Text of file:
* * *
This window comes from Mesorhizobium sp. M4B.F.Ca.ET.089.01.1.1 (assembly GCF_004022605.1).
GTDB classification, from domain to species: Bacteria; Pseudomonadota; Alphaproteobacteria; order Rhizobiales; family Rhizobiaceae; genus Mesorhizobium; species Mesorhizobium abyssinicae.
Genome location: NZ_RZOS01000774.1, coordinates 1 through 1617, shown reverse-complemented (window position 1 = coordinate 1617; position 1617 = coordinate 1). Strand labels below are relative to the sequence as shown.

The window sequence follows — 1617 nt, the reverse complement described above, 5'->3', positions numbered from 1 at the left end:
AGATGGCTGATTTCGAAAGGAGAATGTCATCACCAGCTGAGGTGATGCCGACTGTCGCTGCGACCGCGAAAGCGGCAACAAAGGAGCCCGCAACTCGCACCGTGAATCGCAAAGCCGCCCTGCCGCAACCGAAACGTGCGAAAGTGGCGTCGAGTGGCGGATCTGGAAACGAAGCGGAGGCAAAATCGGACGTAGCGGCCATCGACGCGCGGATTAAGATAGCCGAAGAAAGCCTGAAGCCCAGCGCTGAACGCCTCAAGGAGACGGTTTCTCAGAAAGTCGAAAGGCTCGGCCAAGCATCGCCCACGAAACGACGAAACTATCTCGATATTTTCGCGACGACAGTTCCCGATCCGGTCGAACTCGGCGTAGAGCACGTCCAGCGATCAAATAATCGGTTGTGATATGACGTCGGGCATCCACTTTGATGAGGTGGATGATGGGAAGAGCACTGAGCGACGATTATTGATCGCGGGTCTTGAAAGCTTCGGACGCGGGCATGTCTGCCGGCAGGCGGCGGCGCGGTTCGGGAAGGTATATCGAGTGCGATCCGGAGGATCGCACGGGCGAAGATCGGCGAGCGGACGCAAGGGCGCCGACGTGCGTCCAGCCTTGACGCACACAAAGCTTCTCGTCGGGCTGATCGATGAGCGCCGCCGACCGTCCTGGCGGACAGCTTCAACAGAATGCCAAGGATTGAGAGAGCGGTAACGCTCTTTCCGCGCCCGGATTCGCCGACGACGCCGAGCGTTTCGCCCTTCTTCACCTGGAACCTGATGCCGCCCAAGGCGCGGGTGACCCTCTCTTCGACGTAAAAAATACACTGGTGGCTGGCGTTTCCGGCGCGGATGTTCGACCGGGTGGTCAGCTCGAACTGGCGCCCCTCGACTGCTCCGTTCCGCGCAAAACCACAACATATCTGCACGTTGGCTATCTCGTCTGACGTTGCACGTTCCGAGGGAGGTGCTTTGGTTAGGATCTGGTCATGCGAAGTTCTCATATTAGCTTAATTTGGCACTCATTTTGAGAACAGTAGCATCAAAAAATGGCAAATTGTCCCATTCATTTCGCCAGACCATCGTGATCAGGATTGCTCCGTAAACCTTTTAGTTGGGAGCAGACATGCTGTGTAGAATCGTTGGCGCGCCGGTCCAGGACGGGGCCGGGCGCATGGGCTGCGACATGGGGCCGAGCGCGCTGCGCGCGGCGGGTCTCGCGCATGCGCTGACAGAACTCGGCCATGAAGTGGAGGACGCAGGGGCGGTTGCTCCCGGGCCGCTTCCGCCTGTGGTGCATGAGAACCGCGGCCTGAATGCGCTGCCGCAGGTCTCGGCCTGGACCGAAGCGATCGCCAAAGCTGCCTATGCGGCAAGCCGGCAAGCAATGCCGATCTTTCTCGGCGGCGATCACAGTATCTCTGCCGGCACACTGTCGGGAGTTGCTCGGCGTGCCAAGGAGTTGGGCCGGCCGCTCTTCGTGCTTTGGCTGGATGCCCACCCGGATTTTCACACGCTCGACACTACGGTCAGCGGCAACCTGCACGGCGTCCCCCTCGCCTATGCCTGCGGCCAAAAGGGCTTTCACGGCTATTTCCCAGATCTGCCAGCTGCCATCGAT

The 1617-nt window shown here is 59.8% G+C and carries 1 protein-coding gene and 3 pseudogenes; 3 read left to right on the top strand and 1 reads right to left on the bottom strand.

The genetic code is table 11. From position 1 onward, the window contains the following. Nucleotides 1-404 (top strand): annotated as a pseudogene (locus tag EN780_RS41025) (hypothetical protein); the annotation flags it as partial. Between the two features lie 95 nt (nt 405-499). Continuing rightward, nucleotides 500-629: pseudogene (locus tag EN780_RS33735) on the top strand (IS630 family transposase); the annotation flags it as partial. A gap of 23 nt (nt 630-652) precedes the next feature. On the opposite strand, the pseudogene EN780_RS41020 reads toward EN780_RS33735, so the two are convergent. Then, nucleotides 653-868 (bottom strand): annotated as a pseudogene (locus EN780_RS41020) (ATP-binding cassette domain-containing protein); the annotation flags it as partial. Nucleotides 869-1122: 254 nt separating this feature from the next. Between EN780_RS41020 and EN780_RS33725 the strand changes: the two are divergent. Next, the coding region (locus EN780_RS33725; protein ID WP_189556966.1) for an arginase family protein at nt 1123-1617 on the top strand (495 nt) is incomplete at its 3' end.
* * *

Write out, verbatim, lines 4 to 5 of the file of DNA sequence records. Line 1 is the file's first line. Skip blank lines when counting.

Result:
The window sequence follows — 1617 nt, the reverse complement described above, 5'->3', positions numbered from 1 at the left end:
AGATGGCTGATTTCGAAAGGAGAATGTCATCACCAGCTGAGGTGATGCCGACTGTCGCTGCGACCGCGAAAGCGGCAACAAAGGAGCCCGCAACTCGCACCGTGAATCGCAAAGCCGCCCTGCCGCAACCGAAACGTGCGAAAGTGGCGTCGAGTGGCGGATCTGGAAACGAAGCGGAGGCAAAATCGGACGTAGCGGCCATCGACGCGCGGATTAAGATAGCCGAAGAAAGCCTGAAGCCCAGCGCTGAACGCCTCAAGGAGACGGTTTCTCAGAAAGTCGAAAGGCTCGGCCAAGCATCGCCCACGAAACGACGAAACTATCTCGATATTTTCGCGACGACAGTTCCCGATCCGGTCGAACTCGGCGTAGAGCACGTCCAGCGATCAAATAATCGGTTGTGATATGACGTCGGGCATCCACTTTGATGAGGTGGATGATGGGAAGAGCACTGAGCGACGATTATTGATCGCGGGTCTTGAAAGCTTCGGACGCGGGCATGTCTGCCGGCAGGCGGCGGCGCGGTTCGGGAAGGTATATCGAGTGCGATCCGGAGGATCGCACGGGCGAAGATCGGCGAGCGGACGCAAGGGCGCCGACGTGCGTCCAGCCTTGACGCACACAAAGCTTCTCGTCGGGCTGATCGATGAGCGCCGCCGACCGTCCTGGCGGACAGCTTCAACAGAATGCCAAGGATTGAGAGAGCGGTAACGCTCTTTCCGCGCCCGGATTCGCCGACGACGCCGAGCGTTTCGCCCTTCTTCACCTGGAACCTGATGCCGCCCAAGGCGCGGGTGACCCTCTCTTCGACGTAAAAAATACACTGGTGGCTGGCGTTTCCGGCGCGGATGTTCGACCGGGTGGTCAGCTCGAACTGGCGCCCCTCGACTGCTCCGTTCCGCGCAAAACCACAACATATCTGCACGTTGGCTATCTCGTCTGACGTTGCACGTTCCGAGGGAGGTGCTTTGGTTAGGATCTGGTCATGCGAAGTTCTCATATTAGCTTAATTTGGCACTCATTTTGAGAACAGTAGCATCAAAAAATGGCAAATTGTCCCATTCATTTCGCCAGACCATCGTGATCAGGATTGCTCCGTAAACCTTTTAGTTGGGAGCAGACATGCTGTGTAGAATCGTTGGCGCGCCGGTCCAGGACGGGGCCGGGCGCATGGGCTGCGACATGGGGCCGAGCGCGCTGCGCGCGGCGGGTCTCGCGCATGCGCTGACAGAACTCGGCCATGAAGTGGAGGACGCAGGGGCGGTTGCTCCCGGGCCGCTTCCGCCTGTGGTGCATGAGAACCGCGGCCTGAATGCGCTGCCGCAGGTCTCGGCCTGGACCGAAGCGATCGCCAAAGCTGCCTATGCGGCAAGCCGGCAAGCAATGCCGATCTTTCTCGGCGGCGATCACAGTATCTCTGCCGGCACACTGTCGGGAGTTGCTCGGCGTGCCAAGGAGTTGGGCCGGCCGCTCTTCGTGCTTTGGCTGGATGCCCACCCGGATTTTCACACGCTCGACACTACGGTCAGCGGCAACCTGCACGGCGTCCCCCTCGCCTATGCCTGCGGCCAAAAGGGCTTTCACGGCTATTTCCCAGATCTGCCAGCTGCCATCGAT